New England Genealogy: Tips from David Lambert

New England genealogy research is different than that in other areas of the United States. I recently spoke with David Allen Lambert, Chief Genealogist of the New England Historic Genealogical Society for his tips on getting started. 

New England Genealogy Research - Tips from David Lambert

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Click the play arrow to watch our short interview.

David stressed the importance of considering time and place, as resources vary. For example, he pointed out, "In the 18th century there are practically no passenger lists for the most part for the port of Boston."

Where New England differs from many parts of the country are the types of record kept on the town level (as opposed to the county). David explains what was kept by many towns (hint: it's vital) and how to determine which town your ancestor was in. (By the way, there are also districts to think about, which David explains.)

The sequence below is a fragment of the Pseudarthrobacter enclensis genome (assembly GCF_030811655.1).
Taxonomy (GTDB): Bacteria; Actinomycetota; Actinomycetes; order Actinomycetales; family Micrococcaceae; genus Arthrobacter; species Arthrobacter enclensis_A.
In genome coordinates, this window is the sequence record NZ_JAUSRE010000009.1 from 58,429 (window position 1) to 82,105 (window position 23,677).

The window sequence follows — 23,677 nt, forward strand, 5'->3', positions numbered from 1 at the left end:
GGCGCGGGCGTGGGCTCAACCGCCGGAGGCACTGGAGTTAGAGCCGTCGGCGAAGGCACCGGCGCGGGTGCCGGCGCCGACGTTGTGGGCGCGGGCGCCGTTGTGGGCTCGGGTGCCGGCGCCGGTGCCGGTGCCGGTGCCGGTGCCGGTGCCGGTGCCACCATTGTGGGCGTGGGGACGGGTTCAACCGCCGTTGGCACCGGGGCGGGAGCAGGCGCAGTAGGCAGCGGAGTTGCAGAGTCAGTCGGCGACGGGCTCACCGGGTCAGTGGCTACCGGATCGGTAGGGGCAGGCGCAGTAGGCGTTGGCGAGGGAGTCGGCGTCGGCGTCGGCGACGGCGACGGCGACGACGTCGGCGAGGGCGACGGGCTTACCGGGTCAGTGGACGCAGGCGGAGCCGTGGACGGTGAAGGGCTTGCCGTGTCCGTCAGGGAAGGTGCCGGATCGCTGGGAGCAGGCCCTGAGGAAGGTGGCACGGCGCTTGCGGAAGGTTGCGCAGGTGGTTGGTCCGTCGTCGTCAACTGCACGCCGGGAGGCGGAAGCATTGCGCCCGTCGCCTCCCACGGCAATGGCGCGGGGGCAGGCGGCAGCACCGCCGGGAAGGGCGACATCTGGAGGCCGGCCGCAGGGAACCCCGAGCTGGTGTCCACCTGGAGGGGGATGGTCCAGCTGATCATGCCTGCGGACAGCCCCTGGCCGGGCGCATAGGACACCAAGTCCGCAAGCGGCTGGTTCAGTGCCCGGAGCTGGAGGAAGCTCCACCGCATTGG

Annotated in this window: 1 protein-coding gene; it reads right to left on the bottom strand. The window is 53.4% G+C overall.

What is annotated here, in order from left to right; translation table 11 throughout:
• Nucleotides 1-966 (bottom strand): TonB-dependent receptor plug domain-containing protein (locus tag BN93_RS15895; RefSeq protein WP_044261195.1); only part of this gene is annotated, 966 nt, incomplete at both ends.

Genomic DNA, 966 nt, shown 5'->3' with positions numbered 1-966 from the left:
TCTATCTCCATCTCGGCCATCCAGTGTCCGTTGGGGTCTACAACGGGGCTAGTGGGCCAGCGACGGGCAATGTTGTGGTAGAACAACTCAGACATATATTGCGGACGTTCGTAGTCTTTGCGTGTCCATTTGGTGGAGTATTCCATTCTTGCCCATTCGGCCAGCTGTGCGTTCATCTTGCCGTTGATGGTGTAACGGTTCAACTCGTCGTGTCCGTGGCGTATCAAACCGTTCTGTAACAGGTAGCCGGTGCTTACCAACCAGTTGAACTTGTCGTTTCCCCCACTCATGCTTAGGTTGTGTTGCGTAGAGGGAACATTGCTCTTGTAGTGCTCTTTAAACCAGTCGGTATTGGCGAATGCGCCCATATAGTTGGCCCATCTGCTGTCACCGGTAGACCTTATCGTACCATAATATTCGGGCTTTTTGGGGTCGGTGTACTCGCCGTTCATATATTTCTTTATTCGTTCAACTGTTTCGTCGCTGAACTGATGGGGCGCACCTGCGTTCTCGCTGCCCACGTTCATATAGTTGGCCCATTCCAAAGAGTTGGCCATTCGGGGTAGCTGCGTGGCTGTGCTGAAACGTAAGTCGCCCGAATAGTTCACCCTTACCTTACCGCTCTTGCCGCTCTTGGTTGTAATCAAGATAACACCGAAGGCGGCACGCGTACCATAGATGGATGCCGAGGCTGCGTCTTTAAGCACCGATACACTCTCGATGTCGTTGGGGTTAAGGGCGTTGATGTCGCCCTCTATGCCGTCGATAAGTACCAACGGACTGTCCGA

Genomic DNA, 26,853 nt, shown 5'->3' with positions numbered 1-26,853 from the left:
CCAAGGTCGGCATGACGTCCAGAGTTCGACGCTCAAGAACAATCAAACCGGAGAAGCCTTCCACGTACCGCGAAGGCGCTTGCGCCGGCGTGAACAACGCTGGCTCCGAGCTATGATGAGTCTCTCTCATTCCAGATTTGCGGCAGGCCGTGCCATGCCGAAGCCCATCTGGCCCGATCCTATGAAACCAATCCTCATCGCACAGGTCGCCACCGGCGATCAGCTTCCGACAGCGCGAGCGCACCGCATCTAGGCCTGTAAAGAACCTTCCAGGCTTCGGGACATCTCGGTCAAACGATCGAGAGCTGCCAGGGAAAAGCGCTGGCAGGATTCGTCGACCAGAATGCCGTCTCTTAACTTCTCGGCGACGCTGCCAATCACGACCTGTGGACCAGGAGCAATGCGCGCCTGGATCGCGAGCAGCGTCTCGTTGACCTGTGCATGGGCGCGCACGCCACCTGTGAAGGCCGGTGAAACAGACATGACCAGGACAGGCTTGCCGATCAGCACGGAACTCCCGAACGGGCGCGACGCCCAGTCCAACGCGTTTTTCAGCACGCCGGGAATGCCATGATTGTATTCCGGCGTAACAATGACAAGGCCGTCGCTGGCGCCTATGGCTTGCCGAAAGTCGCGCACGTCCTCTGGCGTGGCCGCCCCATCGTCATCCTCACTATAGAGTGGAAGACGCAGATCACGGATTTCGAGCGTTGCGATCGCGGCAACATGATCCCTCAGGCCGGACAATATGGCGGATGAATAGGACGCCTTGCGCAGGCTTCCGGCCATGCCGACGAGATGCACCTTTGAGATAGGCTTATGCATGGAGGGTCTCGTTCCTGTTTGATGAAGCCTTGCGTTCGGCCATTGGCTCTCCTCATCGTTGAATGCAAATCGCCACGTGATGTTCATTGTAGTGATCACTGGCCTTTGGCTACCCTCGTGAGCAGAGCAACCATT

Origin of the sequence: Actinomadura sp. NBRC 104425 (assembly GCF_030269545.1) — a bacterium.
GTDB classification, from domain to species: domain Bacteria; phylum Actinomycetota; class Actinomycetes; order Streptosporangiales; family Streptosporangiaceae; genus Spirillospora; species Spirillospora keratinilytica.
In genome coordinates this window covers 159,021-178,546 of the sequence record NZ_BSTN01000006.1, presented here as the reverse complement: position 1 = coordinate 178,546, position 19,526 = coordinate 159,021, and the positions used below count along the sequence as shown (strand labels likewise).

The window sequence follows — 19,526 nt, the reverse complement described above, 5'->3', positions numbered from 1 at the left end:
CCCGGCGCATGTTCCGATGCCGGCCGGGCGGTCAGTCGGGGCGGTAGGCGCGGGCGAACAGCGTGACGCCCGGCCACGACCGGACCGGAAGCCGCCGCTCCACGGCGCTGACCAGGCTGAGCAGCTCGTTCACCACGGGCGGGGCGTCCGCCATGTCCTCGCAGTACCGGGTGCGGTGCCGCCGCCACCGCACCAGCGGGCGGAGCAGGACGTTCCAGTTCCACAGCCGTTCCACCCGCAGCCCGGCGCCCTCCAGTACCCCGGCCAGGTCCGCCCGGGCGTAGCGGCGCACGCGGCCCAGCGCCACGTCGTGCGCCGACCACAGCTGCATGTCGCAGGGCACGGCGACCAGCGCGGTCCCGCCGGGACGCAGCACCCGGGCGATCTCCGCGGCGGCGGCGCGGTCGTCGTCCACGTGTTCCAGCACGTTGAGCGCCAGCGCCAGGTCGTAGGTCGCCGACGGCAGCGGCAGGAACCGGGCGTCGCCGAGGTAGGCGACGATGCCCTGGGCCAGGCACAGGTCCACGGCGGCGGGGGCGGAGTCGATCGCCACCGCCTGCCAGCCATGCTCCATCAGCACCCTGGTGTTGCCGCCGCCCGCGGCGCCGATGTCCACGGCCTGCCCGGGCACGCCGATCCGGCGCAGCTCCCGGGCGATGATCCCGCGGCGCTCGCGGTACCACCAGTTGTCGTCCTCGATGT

Resources Mentioned:

  • New England Historic Genealogical Society (NEHGS) at AmericanAncestors.org
  • Great Migration project by Robert Charles Anderson (covering immigrants to New England between 1620 and 1640).
  • Probate records on AmericanAncestors and FamilySearch. (Look by state for specific collections.)
  • Genealogist's Handbook for New England Research, edited by Michael J. Leclerc, now in its 5th edition. (Available at AmericanAncestors and Amazon.)
  • Extreme Genes, where David is a regular contributor.

(Note: the link to Amazon is an affiliate link, meaning that I earn a little bit when people purchase through that link.)

New England #genealogy research is different than other parts of the United States. Get the basics of what is available and where to look.

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